The commission’s Energy Market Assessment, delivered last week, noted that while forecasters didn’t expect the coming winter to be as severe as last year’s, there is a risk for a colder-than-normal season. The threat — combined with a continued infrastructure shortage — has sent an October measure of winter futures prices for gas near Boston to an average of more than $21, about 80 percent higher than traders bid them up before the last winter, according to the regulator’s analysts.

The Federal Energy Regulatory Commission, or FERC, oversees a large sector of the midstream and electricity industry.

After the briefing last week, commissioner Tony Clark laid out his interpretation of the problem: A lack of infrastructure has isolated natural gas markets in New England and the Northeast.

“That’s a huge concern,” Clark said at the presentation, “That seems to be what’s driving all this. It’s really not a supply problem that we have in this country, but we have a rather severe infrastructure problem.”

To read the entire article go to:

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Honeywell’s battle with Google’s Nest Labs over home thermostats heats up this winter

By John Funk, The Plain Dealer

on October 23, 2014 at 8:00 AM, updated October 23, 2014 at 8:06 AM

CLEVELAND --Two of the nation's technology giants are wooing Ohio consumers this winter with sophisticated thermostats.

Honeywell International, a global technology and manufacturing company and a maker of thermostats for more than 100 years, is poised to battle Google's Nest Labs, the inventor of the easily programmable and "self-learning" thermostat just three years ago.

Both are promising devices that will figure out how warm or cool you want your house to be, know when you are home or not and then save you over $100 or more annually in cooling and heating costs.

And, no surprise, each company's thermostat comes ready to communicate with its owner via smart phone, though the Nest device does not even require that.

The heated battle for consumer hearts and wallets won't be fought only in hardware stores and big box retailers such as Lowe's and Home Depot.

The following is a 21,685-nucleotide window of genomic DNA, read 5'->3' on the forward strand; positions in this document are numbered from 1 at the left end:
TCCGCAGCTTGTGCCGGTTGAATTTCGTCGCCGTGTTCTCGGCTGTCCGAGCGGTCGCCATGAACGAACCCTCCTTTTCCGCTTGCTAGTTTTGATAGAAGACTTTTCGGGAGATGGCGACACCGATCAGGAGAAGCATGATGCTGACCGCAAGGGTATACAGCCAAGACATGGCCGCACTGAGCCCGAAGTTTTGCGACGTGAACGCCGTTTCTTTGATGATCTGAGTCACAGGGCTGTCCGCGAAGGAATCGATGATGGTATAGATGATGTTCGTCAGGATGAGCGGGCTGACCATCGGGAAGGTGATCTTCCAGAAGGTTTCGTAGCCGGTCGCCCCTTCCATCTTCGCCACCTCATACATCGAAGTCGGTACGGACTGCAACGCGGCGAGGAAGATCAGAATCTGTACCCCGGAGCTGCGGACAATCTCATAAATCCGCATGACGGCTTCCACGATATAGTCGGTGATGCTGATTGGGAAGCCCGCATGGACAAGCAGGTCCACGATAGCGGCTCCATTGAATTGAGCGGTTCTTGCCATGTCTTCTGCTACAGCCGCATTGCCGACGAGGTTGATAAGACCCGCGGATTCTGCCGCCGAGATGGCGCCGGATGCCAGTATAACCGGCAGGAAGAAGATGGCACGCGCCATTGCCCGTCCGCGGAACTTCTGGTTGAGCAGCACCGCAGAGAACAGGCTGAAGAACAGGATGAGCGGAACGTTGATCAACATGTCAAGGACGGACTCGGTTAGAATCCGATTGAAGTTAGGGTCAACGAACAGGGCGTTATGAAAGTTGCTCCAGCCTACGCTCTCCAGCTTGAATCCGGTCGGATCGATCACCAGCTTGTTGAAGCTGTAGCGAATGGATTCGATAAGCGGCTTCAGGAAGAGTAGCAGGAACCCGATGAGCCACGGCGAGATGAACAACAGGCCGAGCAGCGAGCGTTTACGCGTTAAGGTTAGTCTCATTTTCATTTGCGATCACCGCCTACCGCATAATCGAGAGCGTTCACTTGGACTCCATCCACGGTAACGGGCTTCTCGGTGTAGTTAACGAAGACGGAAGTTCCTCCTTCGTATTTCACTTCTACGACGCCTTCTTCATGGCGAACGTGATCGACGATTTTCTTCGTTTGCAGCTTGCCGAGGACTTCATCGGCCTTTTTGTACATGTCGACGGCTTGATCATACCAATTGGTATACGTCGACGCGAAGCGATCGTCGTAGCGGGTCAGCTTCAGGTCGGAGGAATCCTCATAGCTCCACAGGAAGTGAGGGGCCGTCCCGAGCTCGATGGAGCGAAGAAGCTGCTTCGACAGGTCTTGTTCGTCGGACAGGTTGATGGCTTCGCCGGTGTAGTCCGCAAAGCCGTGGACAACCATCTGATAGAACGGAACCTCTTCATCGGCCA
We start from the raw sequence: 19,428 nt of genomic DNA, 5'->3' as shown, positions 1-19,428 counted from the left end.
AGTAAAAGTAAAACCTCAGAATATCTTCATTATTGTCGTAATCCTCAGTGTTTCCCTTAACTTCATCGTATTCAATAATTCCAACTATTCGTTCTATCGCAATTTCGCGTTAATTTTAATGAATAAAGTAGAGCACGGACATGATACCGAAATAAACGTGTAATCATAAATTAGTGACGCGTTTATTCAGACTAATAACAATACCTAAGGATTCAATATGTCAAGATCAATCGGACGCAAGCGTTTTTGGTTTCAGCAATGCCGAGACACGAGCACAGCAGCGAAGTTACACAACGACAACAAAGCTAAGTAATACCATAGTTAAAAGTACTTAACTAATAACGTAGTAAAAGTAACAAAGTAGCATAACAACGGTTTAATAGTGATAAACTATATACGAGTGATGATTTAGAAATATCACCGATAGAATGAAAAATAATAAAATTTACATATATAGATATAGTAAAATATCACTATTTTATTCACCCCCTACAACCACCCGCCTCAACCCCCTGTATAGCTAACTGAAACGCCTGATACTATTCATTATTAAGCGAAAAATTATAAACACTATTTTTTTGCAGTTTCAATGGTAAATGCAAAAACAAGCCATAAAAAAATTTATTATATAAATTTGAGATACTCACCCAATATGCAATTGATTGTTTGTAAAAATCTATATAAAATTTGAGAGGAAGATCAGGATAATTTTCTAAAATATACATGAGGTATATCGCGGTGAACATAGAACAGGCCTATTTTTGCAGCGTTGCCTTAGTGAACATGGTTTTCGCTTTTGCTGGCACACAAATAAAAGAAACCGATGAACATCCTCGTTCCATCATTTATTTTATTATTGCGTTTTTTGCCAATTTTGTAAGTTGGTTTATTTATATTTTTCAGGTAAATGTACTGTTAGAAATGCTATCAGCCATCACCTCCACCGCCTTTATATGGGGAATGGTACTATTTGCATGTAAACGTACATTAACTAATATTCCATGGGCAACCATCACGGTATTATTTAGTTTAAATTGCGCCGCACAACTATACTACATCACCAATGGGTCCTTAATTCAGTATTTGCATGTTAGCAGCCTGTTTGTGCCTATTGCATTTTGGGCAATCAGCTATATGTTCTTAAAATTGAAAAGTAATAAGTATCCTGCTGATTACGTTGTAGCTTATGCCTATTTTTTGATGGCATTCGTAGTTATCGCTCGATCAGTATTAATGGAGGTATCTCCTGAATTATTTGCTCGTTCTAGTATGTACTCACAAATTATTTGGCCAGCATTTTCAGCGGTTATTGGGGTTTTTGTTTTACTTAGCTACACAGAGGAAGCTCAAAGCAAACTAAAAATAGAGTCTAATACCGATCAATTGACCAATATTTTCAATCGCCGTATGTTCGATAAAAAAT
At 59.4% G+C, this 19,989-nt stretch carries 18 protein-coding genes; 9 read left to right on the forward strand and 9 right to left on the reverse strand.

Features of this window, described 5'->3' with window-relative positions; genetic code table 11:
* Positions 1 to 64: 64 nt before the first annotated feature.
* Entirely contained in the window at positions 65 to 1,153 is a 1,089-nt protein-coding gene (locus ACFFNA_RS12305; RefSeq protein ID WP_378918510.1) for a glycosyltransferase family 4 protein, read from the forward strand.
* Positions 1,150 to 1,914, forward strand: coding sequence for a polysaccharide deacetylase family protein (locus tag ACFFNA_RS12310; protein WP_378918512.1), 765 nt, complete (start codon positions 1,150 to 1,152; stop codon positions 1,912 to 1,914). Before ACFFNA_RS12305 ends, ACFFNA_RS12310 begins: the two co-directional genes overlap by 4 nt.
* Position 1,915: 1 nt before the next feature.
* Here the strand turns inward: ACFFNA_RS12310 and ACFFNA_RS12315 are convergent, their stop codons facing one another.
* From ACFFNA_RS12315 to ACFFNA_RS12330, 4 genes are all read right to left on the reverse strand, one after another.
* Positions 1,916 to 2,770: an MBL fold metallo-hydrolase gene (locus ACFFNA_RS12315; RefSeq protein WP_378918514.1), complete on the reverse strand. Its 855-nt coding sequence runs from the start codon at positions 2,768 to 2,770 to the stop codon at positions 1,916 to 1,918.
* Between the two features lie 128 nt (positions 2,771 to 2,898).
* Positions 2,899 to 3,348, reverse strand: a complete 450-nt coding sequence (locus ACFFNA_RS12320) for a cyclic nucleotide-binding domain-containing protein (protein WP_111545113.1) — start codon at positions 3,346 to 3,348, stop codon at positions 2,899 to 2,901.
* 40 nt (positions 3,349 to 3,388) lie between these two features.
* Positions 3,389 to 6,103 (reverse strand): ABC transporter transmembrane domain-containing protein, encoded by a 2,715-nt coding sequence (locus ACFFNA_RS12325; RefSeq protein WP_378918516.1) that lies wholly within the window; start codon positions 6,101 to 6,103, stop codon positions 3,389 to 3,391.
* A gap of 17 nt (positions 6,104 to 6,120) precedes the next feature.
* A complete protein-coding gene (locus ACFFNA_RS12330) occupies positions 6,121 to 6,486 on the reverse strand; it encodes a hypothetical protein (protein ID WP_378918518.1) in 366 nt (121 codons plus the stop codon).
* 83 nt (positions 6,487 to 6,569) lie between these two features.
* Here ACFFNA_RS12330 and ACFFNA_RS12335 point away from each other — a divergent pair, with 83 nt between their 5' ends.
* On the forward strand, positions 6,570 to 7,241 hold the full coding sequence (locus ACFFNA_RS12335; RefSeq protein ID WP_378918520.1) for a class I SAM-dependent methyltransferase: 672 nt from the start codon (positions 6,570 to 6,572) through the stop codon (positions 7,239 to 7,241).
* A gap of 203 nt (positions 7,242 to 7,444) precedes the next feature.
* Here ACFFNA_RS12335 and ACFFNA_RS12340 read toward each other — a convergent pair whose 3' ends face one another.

Each company has partnered with gas and power companies to create package deals aimed at helping the energy companies grab more customers and the smart thermostats get into more homes.

To read the entire article go to:

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Itron Extends Its Grid Edge Smarts to End Loads

Turning thermostats, pumps, AC units and water heaters into nodes of grid intelligence

Jeff St. John
October 22, 2014

Itron has taken the next logical step in its push to embed computing power and analytics capabilities in the devices that make up the smart grid -- by moving beyond the grid itself and into the devices that use its power.

On Monday, Itron announced that it’s expanding its “edge intelligence” platform to include smart thermostats, pool pumps, water heater and air conditioner controllers, and a host of other load control devices. It’s the first set of devices to be linked through Itron’s Riva platform -- the IPv6-capable, Linux-programmable distributed technology platform it developed with partner Cisco Systems over the past few years and officially unveiled last week.

To read the entire article go to:

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Here’s everything wrong with BP’s latest absurd self-defense

WEDNESDAY, OCT 22, 2014 11:44 AM PDT

While it's true that things could have been worse, the oil company is blatantly trying to whitewash recent history


Good news, everyone: BP didn’t ruin the Gulf of Mexico. It says so, right in the pages of Politico magazine, in an article called “No, BP Didn’t Ruin the Gulf.” It’s written by Geoff Morrell, who happens to be the senior vice president of U.S. communications and external affairs for the oil giant — so we can trust he knows what he’s talking about.

The claim that all is well – packaged this time around as a story about “How the Gulf Coast recovery defied expectations” — is actually old hat for BP, which has been assuring us of more or less the same thing since long before it had any real evidence to back up that claim. And this latest attempt remains a bit premature from a scientific perspective: As Morrell himself acknowledges, the federally conducted Natural Resource Damage Assessment, which will have the definitive word on the spill’s environmental and economic impact and set up a game plan for restoration, is not yet complete.

Still, it’s true that, even with the 11 deaths caused by the Deepwater Horizon explosion and the wildlife lost in the spill’s immediate aftermath, the whole thing could have been a lot worse than, four years later, it’s turned out to be. Oregon State University marine biologist Jane Lubchenco, who directed the National Oceanic and Atmospheric Administration at the time of the spill, acknowledged as much in an interview with the New Orleans Times-Picayune. ”But the caution is that we still don’t fully know the true nature, the true extent of the damage,” she continued, “which is why it’s so important that the ongoing damage assessment efforts continue.”